More Effective Weight-Training

Thanks for the support on my good news! And all the sweet comments on what we can learn from children. If you haven’t checked it out yet, I hope you do. Children sure do wear their hearts on their sleeve.

Remember my Power class from Tuesday that felt tougher than usual? Well, I was feeling the remnants of it yesterday. So after warming up my muscles in spin and doing a good stretch with the foam roller, I took 15 minute to relax and get a “massage” using my gym’s hydro-massage bed.

hydro-massage-small [Source]

I don’t know if it does much, but it does feel good. And my use of this equipment has absolutely nothing to do with getting an extra 15 minutes of childcare time for me to lay back and read a book. Nothing I tell you. Nothing! *cough cough* I hope that doesn’t make me a bad mom. But in my eyes a relaxed mommy is a happy mommy and a happy mommy is a good mommy.

Where am I going with all of this? Well, during the “massage” I thought about my slightly sore muscles and considered something our instructor was saying at the beginning of class while I was half-listening and setting up my area. She told us that she chose tracks that would challenge us and give us an effective workout. I agree with that. There were quite a few things I know bring an effective weight workout included in the class. I have explained some of my favorite ways to get an increased challenge during a lifting session below. These may apply to weight classes or your own weight training. Include some of these and feel the difference. I promise if done right, you will notice a challenge.

  • Take it slow. Doing movements in a slow and controlled fashion helps to decrease the amount of momentum used. Less momentum helping you along = more of your true effort doing the work. A good pace is two counts, small pause, two counts. For example, during a barbell bicep curl take two counts to curl the bar up, hold a moment, and then take two counts to release the bar back down. You can mix it up though and do a variety of eccentric and concentric contractions. You can take 4 counts each, or 3 up and 1 down, etc. Taking things slow also helps you to focus more on the move instead of just quickly going through the motions.
  • Use proper form. Proper form ensures that you are using the correct muscles to complete the exercise. You don’t want to be trying to work your glutes and hamstrings with a deadlift and end up working your shoulders from bad form.


[Source 1, Source 2]

You will likely feel the move more by not allowing other body parts to assist due to not doing the move correctly. Proper form also decreases any possible pain or the chance for injury, so you are able to continue improving your lifts.

  • Emphasize the use of free weights. Machines do have their place in weight training, namely in adding variety or helping to learn weight training moves, but the use of barbells and dumbbells are more effective.

dumbbellrack [Source]

When you don’t have a machine assisting you, your body has to work harder to stabilize itself and will naturally use more energy to do the same type of move. You also have a wider range of movement with free weights so it is common to feel more comfortable using them. Another benefit is you can challenge muscles one arm/leg at a time with dumbbells to help balance weaknesses.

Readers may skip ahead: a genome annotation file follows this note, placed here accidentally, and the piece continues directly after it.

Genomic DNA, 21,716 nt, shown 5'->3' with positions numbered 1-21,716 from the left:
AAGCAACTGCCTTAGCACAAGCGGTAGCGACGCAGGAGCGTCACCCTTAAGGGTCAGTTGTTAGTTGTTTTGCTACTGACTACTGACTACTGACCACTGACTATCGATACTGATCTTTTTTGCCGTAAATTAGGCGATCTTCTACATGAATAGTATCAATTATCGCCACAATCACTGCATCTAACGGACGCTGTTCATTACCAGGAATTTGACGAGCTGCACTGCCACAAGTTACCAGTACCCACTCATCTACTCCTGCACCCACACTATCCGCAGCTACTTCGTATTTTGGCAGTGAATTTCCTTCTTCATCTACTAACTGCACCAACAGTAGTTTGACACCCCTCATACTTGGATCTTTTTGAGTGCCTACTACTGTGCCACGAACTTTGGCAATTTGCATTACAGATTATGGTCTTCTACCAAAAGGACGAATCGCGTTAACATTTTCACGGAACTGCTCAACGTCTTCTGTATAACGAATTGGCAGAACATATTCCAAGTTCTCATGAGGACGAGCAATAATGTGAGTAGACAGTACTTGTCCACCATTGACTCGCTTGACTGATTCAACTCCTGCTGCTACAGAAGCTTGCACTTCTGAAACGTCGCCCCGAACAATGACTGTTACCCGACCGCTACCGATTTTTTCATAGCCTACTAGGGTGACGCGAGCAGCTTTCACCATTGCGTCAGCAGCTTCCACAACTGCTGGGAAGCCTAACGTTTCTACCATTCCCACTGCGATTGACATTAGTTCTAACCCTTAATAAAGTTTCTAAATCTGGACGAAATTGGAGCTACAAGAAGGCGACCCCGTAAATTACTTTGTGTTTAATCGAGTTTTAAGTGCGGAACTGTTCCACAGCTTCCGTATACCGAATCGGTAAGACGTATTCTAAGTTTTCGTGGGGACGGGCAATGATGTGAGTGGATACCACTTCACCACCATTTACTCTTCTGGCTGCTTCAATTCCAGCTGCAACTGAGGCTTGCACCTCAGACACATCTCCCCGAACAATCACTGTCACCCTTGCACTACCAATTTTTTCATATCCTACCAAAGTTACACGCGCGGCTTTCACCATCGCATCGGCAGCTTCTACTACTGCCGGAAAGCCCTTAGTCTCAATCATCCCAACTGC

• Include variety. Try to do something new at least every few workouts. That doesn’t mean you have to do new moves every lifting session, but try to switch up how many reps or sets you complete, do a slight variation of a move (like on an incline or decline/with a barbell instead of dumbbell/etc), or even in a different order. Lifting classes usually do many of the same moves to accommodate the equipment available for classes, but they still have variety from a different setup every class. Doing things differently will keep your body from becoming too accustomed to your workout. It helps to continue challenging yourself.
  • Play with bodyweight exercises. We may think we need some iron in our hands to get a quality weight training workout. That is not true. Things like pushups, pullups, walking lunges, squat holds, and tricep dips can challenge your body in new ways.

push-up-get-toned-body-lose-weight-fast women-chins

[Source 1, Source 2]

Consider the moves I mentioned, Pilates classes, or holding yoga poses. Tough, huh? Bodyweight moves help build up more practical endurance and incorporate new movement into your workout.

  • Compound movements. Things like squats, bench press, deadlifts, and rows use more than one muscle group to complete the move. These moves are more challenging and therefore more effective. In squats, you train your quads, glutes, calves, abs, and even your arms and shoulders with lifting and stabilizing the bar. During rows, you will train the various parts of your back (lats, traps, rhomboids) as well as your biceps from the pulling and even your glutes by working to maintain proper form. It makes sense that using 3 muscles will use more energy and strength than working one. Compound movements can do that for you.